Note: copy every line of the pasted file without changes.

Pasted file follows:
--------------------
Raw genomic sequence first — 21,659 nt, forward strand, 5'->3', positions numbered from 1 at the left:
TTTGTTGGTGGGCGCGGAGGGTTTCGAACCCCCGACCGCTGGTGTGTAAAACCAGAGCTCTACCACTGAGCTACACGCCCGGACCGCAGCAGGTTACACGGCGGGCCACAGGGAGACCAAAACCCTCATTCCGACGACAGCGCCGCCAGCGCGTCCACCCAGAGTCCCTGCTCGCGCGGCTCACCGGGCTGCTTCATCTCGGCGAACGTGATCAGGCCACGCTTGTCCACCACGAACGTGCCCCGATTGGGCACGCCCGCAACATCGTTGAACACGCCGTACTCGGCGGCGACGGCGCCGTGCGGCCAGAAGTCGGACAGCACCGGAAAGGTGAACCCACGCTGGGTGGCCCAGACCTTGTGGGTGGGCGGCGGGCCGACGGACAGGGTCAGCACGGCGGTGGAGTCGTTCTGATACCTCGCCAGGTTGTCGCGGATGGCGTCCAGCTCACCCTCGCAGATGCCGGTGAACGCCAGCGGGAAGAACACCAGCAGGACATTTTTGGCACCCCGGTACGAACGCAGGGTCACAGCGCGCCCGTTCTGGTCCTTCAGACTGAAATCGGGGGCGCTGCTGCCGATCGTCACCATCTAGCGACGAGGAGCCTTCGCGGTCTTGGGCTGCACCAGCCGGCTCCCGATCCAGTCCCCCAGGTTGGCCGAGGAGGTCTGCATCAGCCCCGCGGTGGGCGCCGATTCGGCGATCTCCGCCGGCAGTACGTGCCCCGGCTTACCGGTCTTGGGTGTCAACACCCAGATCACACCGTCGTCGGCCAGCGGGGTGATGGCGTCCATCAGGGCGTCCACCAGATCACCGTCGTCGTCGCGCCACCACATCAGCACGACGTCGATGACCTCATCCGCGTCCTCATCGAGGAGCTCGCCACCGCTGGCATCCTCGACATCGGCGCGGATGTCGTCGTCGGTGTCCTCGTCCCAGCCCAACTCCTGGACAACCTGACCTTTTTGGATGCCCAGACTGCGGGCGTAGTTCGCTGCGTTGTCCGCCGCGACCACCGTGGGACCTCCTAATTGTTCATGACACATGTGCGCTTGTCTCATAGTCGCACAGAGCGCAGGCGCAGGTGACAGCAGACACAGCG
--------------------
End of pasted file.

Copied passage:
Raw genomic sequence first — 21,659 nt, forward strand, 5'->3', positions numbered from 1 at the left:
TTTGTTGGTGGGCGCGGAGGGTTTCGAACCCCCGACCGCTGGTGTGTAAAACCAGAGCTCTACCACTGAGCTACACGCCCGGACCGCAGCAGGTTACACGGCGGGCCACAGGGAGACCAAAACCCTCATTCCGACGACAGCGCCGCCAGCGCGTCCACCCAGAGTCCCTGCTCGCGCGGCTCACCGGGCTGCTTCATCTCGGCGAACGTGATCAGGCCACGCTTGTCCACCACGAACGTGCCCCGATTGGGCACGCCCGCAACATCGTTGAACACGCCGTACTCGGCGGCGACGGCGCCGTGCGGCCAGAAGTCGGACAGCACCGGAAAGGTGAACCCACGCTGGGTGGCCCAGACCTTGTGGGTGGGCGGCGGGCCGACGGACAGGGTCAGCACGGCGGTGGAGTCGTTCTGATACCTCGCCAGGTTGTCGCGGATGGCGTCCAGCTCACCCTCGCAGATGCCGGTGAACGCCAGCGGGAAGAACACCAGCAGGACATTTTTGGCACCCCGGTACGAACGCAGGGTCACAGCGCGCCCGTTCTGGTCCTTCAGACTGAAATCGGGGGCGCTGCTGCCGATCGTCACCATCTAGCGACGAGGAGCCTTCGCGGTCTTGGGCTGCACCAGCCGGCTCCCGATCCAGTCCCCCAGGTTGGCCGAGGAGGTCTGCATCAGCCCCGCGGTGGGCGCCGATTCGGCGATCTCCGCCGGCAGTACGTGCCCCGGCTTACCGGTCTTGGGTGTCAACACCCAGATCACACCGTCGTCGGCCAGCGGGGTGATGGCGTCCATCAGGGCGTCCACCAGATCACCGTCGTCGTCGCGCCACCACATCAGCACGACGTCGATGACCTCATCCGCGTCCTCATCGAGGAGCTCGCCACCGCTGGCATCCTCGACATCGGCGCGGATGTCGTCGTCGGTGTCCTCGTCCCAGCCCAACTCCTGGACAACCTGACCTTTTTGGATGCCCAGACTGCGGGCGTAGTTCGCTGCGTTGTCCGCCGCGACCACCGTGGGACCTCCTAATTGTTCATGACACATGTGCGCTTGTCTCATAGTCGCACAGAGCGCAGGCGCAGGTGACAGCAGACACAGCG